the ruin of agriculture. The school was opened on the Monday, when there was a display of utter ignorance.
But when, five weeks later, Patty went to inspect proceedings before the removal to Bath for the winter, she found thirty children perfect in the Catechism, forty able to say three Psalms, and a few elder ones showing some knowledge of the Bible, the village altogether in a more decent state, the church gradually filling, and not a child on the cliffs on Sunday.
On Sunday evenings, the parents of the children were induced to come for an hour of instruction in the very foundations of religion. This was not attempted without much consideration; but the rector, on making his annual visit to receive his tithes, approved all that was done, gave half-a-guinea among the children, and left this encouragement.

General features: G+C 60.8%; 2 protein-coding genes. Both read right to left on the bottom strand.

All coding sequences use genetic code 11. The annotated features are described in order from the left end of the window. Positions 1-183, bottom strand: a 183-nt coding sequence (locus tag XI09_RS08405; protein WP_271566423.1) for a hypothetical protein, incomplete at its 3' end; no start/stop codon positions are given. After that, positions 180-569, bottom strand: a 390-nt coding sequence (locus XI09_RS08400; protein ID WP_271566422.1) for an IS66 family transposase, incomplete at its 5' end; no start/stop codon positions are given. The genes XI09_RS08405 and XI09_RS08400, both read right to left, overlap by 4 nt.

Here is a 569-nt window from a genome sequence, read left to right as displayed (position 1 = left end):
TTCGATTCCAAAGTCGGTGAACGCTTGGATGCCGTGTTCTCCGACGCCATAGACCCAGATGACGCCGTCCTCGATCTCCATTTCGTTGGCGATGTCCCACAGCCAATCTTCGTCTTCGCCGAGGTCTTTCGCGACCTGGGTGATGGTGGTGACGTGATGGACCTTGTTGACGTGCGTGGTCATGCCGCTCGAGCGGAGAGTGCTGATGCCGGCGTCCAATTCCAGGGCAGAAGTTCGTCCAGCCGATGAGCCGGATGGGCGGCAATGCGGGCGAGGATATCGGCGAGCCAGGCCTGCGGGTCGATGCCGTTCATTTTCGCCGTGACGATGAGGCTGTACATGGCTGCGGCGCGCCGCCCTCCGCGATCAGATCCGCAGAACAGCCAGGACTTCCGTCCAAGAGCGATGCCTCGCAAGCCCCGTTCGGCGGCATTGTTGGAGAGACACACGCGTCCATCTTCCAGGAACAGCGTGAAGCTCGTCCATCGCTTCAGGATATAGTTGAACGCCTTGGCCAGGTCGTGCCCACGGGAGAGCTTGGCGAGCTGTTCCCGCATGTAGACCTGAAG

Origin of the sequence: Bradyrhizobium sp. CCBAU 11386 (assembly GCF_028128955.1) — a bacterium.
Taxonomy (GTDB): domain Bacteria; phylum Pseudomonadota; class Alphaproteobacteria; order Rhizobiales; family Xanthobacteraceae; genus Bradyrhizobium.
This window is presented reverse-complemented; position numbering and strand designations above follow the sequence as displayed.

Yet these exertions of the two sisters were made while "poor Patty had a wretched summer, in almost constant pain" from rheumatism in the head, and Hannah was often disabled by the same complaint. They had "ferretted about" in others of the neglected parishes during these autumn months, and had further designs for some of the "thirteen without even a resident curate"; but winter made the Mendips inaccessible, and Cowslip Green was but a "thin-walled cottage," so that the whole sisterhood migrated to their new house at Bath, whence Hannah wrote to